In a groundbreaking study published in the journal Science Advances, a team of researchers has made a fascinating discovery about the microbiome of corals in the Great Barrier Reef. The scientists unearthed the presence of a Chlamydia-like bacteria in these underwater ecosystems.
The research not only adds another layer to our understanding of the coral microbiome but also sheds new light on the complex factors affecting the health of coral reefs. The team was led by the University of Melbourne, in collaboration with the Australian Institute of Marine Science and the University of Vienna,
The researchers identified two distinct types of bacteria clusters nestled inside the tissues of the coral. One of these is a close relative of the bacterium causing chlamydia (Chlamydiales), an infection typically found in mammals. Until now, its existence within coral has been unknown.
“The novel Chlamydiales exhibit many similarities with mammalian pathogens, but we are unsure if they are detrimental or beneficial to corals. There is a possibility that this bacterium gets nutrients and energy from other coral-associated bacteria,” explained Dr. Justin Maire, lead researcher from the Faculty of Science at the University of Melbourne.
Dr. Maire, together with Chlamydiales specialists Dr. Astrid Collingro and Professor Matthias Horn from the University of Vienna, made this discovery. “The possibility that the bacteria living inside coral tissues are interacting with each other is quite thrilling,” said the experts.
This discovery is significant as it could unlock potential pathways to improve the resilience of corals and consequently, their survival rates.
In addition to the Chlamydia-like bacteria, the research team found a second type of bacterium called Endozoicomonas within the coral tissues. This bacterium is known to be widespread in corals, and is generally considered beneficial. Endozoicomonas can produce B vitamins and antimicrobial compounds, which are essential for the coral’s health.
“One of the focus areas in my lab is the development of bacterial probiotics for corals, helping to improve their resistance to thermal stress and survival rates caused by climate warming,” said study senior author Professor Madeleine van Oppen of the University of Melbourne.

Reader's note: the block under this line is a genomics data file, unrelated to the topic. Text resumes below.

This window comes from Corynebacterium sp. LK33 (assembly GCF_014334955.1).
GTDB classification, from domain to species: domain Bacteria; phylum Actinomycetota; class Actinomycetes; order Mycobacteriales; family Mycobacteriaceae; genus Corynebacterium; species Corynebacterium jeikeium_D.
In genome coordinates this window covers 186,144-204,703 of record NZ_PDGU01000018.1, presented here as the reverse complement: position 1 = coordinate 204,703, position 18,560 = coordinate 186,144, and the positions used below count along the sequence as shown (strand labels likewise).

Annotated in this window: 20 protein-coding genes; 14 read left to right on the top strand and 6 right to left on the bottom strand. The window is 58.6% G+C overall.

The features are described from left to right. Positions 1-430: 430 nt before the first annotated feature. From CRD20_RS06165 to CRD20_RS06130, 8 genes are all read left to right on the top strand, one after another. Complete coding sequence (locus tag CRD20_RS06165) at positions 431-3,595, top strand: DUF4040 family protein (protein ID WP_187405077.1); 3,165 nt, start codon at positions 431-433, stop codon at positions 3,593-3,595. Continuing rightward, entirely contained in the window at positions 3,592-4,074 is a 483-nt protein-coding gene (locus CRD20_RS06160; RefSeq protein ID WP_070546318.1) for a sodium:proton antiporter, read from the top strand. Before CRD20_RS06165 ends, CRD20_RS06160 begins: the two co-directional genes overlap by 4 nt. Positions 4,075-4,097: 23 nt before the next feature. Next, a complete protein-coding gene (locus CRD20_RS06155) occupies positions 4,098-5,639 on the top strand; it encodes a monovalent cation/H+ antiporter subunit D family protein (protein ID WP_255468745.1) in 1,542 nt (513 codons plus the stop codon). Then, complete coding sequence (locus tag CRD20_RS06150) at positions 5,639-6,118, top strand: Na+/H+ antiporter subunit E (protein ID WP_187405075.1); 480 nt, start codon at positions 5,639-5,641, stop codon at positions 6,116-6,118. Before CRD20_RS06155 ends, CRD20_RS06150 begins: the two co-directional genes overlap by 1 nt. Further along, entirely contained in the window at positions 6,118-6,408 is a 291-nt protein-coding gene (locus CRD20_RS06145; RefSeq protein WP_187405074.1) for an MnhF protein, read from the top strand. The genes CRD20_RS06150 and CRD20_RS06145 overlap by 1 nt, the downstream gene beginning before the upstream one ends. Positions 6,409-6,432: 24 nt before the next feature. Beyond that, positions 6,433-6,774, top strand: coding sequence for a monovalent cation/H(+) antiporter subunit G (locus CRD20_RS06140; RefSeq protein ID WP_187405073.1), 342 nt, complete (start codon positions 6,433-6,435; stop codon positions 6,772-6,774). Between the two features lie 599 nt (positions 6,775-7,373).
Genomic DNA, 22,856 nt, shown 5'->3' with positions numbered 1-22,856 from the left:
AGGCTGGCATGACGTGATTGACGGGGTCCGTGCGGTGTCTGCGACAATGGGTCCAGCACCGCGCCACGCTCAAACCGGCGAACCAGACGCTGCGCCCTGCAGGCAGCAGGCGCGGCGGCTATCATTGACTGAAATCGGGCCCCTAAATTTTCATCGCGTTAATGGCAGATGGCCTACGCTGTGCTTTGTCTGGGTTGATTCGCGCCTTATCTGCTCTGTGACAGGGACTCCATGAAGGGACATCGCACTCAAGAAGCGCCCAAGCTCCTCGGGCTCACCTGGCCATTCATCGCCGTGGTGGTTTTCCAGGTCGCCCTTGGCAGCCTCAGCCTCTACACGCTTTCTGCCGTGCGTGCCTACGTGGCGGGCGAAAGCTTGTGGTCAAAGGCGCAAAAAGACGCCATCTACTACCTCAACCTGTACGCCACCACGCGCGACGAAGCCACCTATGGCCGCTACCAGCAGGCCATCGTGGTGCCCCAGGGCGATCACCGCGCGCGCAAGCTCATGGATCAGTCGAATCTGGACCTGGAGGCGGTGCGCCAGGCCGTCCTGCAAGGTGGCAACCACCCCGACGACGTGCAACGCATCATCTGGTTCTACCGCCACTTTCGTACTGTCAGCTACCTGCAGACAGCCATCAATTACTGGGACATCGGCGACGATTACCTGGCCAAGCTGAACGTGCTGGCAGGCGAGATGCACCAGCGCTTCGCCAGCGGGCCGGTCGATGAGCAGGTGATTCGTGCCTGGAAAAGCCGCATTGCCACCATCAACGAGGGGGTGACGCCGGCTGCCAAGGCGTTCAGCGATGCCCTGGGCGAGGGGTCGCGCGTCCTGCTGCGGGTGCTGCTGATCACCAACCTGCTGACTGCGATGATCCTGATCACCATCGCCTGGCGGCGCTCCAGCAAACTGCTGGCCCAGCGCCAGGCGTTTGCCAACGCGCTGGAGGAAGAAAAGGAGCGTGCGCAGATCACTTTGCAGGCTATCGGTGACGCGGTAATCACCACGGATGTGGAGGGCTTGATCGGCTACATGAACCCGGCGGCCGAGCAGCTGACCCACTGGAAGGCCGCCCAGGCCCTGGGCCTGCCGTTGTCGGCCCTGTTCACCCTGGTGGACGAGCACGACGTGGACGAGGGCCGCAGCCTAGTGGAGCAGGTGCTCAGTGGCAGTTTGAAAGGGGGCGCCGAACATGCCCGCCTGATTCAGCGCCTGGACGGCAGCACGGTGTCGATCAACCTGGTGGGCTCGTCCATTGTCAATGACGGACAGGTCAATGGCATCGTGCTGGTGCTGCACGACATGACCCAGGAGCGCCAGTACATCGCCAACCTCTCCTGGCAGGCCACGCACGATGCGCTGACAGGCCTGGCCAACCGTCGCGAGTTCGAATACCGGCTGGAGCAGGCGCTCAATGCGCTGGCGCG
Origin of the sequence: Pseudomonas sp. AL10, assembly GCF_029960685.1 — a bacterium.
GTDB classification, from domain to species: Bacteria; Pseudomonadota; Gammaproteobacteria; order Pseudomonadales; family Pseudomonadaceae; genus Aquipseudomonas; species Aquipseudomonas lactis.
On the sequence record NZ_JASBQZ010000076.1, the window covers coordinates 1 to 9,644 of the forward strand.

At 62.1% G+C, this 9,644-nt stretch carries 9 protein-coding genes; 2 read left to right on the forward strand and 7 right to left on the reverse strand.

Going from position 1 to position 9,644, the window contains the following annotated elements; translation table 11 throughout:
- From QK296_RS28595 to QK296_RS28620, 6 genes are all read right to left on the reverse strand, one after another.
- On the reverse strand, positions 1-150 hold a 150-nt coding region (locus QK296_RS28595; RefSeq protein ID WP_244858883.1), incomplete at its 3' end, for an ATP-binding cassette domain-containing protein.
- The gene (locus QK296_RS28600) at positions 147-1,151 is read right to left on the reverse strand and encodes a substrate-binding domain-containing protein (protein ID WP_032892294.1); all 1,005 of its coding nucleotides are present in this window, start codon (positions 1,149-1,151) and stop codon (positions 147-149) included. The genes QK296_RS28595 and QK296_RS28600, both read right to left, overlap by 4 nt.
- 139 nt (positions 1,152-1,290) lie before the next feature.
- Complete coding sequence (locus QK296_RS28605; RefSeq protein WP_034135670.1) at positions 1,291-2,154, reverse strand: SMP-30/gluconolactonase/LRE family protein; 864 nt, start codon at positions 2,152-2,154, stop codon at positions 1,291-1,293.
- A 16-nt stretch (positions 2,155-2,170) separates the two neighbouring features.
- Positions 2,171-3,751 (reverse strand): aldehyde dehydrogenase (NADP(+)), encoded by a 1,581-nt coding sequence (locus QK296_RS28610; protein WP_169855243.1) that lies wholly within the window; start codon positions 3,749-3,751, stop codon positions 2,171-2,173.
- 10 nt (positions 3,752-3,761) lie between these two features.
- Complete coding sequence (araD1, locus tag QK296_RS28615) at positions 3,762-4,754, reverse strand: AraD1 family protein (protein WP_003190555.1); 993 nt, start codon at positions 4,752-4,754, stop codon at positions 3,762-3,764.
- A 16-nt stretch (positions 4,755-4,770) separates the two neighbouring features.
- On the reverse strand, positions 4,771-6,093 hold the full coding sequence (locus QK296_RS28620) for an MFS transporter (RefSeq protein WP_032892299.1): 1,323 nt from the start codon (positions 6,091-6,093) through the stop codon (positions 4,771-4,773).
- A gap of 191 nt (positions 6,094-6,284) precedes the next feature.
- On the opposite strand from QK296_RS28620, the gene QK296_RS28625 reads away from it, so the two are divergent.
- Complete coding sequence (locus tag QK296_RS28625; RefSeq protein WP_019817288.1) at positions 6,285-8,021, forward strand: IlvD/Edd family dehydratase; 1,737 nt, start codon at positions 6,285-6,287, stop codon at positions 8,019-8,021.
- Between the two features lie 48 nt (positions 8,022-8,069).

Despite the crucial role of bacteria in maintaining coral health, our understanding of coral-associated bacteria remains limited. This new research opens up avenues for further exploration.
“We still know very little about the functions of coral-associated bacteria, and this new study will help us to figure out whether probiotics are a feasible solution and if bacteria such as Endozoicomonas are best placed to do the job,” said Professor van Oppen.
Understanding more about coral microbiomes and the intricate bacterial interplay within them could pave the way for innovative solutions in the face of climate change threats to these delicate marine ecosystems.
Such discoveries underscore the importance of continued research in this field and the need for strategies that leverage the corals’ own microbiomes to promote their resilience and survival.
Coral reefs, often described as the “rainforests of the sea,” are some of the most diverse and valuable ecosystems on Earth.
They provide habitat for a multitude of marine species, protect coastlines from storms and erosion, and support human economies through tourism and fisheries. However, the health of these critical ecosystems is currently under significant threat from numerous fronts, both natural and human-induced.
One primary concern is the phenomenon of coral bleaching, a stress response caused mainly by warmer water temperatures resulting from climate change.
When corals are stressed, they expel the symbiotic algae living in their tissues, causing them to turn completely white or “bleached.” These algae provide the coral with the majority of their energy through photosynthesis. Without them, the corals can starve, resulting in substantial loss of coral populations.
Apart from climate change, coral reefs also face threats from overfishing, which disrupts the balance of the coral reef ecosystem, and pollution, particularly from agricultural runoff and plastics.
These pollutants can smother corals or lead to disease outbreaks in coral populations. Furthermore, certain types of fishing, like cyanide fishing and blast fishing, can directly destroy reefs.
Another threat is ocean acidification, a side effect of increased carbon dioxide in the atmosphere. As the ocean absorbs more carbon dioxide, the water becomes more acidic, which can negatively impact the calcification process that corals use to build their skeletal structure.
However, recent research like the Melbourne study provides hope. By understanding more about the microbiome of corals – the community of microorganisms living within and on corals – scientists can potentially find ways to improve coral resilience.
As described in the study, the discovery of Chlamydia-like bacteria and Endozoicomonas in corals is an important step towards this goal. It not only deepens our understanding of the coral microbiome but also could pave the way for the development of bacterial probiotics that could strengthen coral resistance to thermal stress and disease.
While coral reefs are currently facing significant challenges to their health and survival, research into their biology and microbiome offers promising avenues for their conservation and restoration.
Continued research, reducing greenhouse gas emissions, responsible fishing practices, and minimizing pollution can all play a part in preserving these vital marine ecosystems for future generations.
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